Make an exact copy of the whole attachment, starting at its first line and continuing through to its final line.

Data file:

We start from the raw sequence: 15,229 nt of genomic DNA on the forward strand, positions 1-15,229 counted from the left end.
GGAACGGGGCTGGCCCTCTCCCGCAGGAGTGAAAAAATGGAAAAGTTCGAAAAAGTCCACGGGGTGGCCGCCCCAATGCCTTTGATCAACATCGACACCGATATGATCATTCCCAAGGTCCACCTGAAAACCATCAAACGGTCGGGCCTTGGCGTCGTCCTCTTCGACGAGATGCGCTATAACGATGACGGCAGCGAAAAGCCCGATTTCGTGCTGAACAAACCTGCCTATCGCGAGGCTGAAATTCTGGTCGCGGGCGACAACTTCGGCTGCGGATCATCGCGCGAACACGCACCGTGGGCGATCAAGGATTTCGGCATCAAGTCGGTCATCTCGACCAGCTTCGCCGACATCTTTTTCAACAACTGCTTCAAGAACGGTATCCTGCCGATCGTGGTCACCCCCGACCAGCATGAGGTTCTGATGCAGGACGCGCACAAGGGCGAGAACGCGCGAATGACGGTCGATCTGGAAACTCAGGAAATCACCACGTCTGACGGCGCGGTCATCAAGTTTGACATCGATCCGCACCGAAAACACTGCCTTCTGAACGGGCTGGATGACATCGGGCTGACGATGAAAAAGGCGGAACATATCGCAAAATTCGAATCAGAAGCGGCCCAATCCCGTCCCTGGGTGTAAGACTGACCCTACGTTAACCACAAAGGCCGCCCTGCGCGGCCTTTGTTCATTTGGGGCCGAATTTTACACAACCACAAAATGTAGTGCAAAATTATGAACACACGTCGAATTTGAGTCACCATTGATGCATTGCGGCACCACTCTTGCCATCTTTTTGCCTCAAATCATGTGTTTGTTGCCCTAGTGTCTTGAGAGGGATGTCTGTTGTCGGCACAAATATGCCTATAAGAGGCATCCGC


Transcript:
We start from the raw sequence: 15,229 nt of genomic DNA on the forward strand, positions 1-15,229 counted from the left end.
GGAACGGGGCTGGCCCTCTCCCGCAGGAGTGAAAAAATGGAAAAGTTCGAAAAAGTCCACGGGGTGGCCGCCCCAATGCCTTTGATCAACATCGACACCGATATGATCATTCCCAAGGTCCACCTGAAAACCATCAAACGGTCGGGCCTTGGCGTCGTCCTCTTCGACGAGATGCGCTATAACGATGACGGCAGCGAAAAGCCCGATTTCGTGCTGAACAAACCTGCCTATCGCGAGGCTGAAATTCTGGTCGCGGGCGACAACTTCGGCTGCGGATCATCGCGCGAACACGCACCGTGGGCGATCAAGGATTTCGGCATCAAGTCGGTCATCTCGACCAGCTTCGCCGACATCTTTTTCAACAACTGCTTCAAGAACGGTATCCTGCCGATCGTGGTCACCCCCGACCAGCATGAGGTTCTGATGCAGGACGCGCACAAGGGCGAGAACGCGCGAATGACGGTCGATCTGGAAACTCAGGAAATCACCACGTCTGACGGCGCGGTCATCAAGTTTGACATCGATCCGCACCGAAAACACTGCCTTCTGAACGGGCTGGATGACATCGGGCTGACGATGAAAAAGGCGGAACATATCGCAAAATTCGAATCAGAAGCGGCCCAATCCCGTCCCTGGGTGTAAGACTGACCCTACGTTAACCACAAAGGCCGCCCTGCGCGGCCTTTGTTCATTTGGGGCCGAATTTTACACAACCACAAAATGTAGTGCAAAATTATGAACACACGTCGAATTTGAGTCACCATTGATGCATTGCGGCACCACTCTTGCCATCTTTTTGCCTCAAATCATGTGTTTGTTGCCCTAGTGTCTTGAGAGGGATGTCTGTTGTCGGCACAAATATGCCTATAAGAGGCATCCGC